Always Read Your Due Diligence Docs

February 2021

In this issue, we will continue the discussion of common mistakes buyers of real property make and how a trusted real estate attorney can help.  

A common mistake that the attorneys at Fetherston Edmonds, LLP see by buyers who do not read the underlying documents or if they do read them, do not fully comprehend what they mean. This sounds obvious, but it is surprising how often buyer’s do not read the documents referenced in the preliminary title report or the due diligence materials prepared for them by an expert.  The common rational we hear is that the buyer was trying to save money by not engaging in legal counsel or experts.  

A traditional commercial real estate purchase will generate a preliminary title report.  The report will list any licenses, easements, or recorded agreements that affect the property.  Those documents are crucial to understand what can or cannot be done with the property.  

An easy way to protect yourself or your client – and to save money and headaches in the future - is to read the licenses, easements or other written agreements affecting the properties.  Not only should you read them carefully, but you should engage legal counsel, land surveyors, and/or engineers to explain what the impact of those documents are on the property.  

A recent example is a buyer of industrial property who did not realize that there was an underground storage tank on the property.  The tank was identified in materials provided to the buyer during the due diligence phase.  For reasons that are unclear, the buyer was not aware of what this meant and the implications on development with the property.  Unfortunately for the buyer, the tank was discovered during construction on the property and lead to unforeseen costs and delays.  The mistake could have easily been avoided.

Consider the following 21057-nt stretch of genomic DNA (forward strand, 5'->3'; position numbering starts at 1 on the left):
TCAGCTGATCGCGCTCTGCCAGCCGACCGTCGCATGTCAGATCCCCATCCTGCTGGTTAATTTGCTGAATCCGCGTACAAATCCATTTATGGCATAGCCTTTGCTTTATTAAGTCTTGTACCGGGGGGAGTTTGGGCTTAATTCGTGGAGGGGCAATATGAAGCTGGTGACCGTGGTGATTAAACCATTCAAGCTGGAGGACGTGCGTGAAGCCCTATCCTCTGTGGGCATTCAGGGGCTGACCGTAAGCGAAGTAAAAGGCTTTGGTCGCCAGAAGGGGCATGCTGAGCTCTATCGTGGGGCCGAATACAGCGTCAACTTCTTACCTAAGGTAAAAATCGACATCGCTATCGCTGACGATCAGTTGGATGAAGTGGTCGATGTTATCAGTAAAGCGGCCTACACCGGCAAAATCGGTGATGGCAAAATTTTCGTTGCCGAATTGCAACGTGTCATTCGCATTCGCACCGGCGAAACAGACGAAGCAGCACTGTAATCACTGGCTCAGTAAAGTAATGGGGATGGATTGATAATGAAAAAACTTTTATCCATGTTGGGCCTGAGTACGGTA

In Oregon, common sales agreements require the buyer to obtain the property “AS IS” with any defects known or unknown.  During your due diligence phase, this is your change to understand the property and protect yourself from any issues. 

A buyer doing his or her homework can pay off.  Having a trusted real estate attorney review analyze the underlying items identified in a preliminary title report, provided by the seller, and/or experts, can prevent expensive problems down the road.

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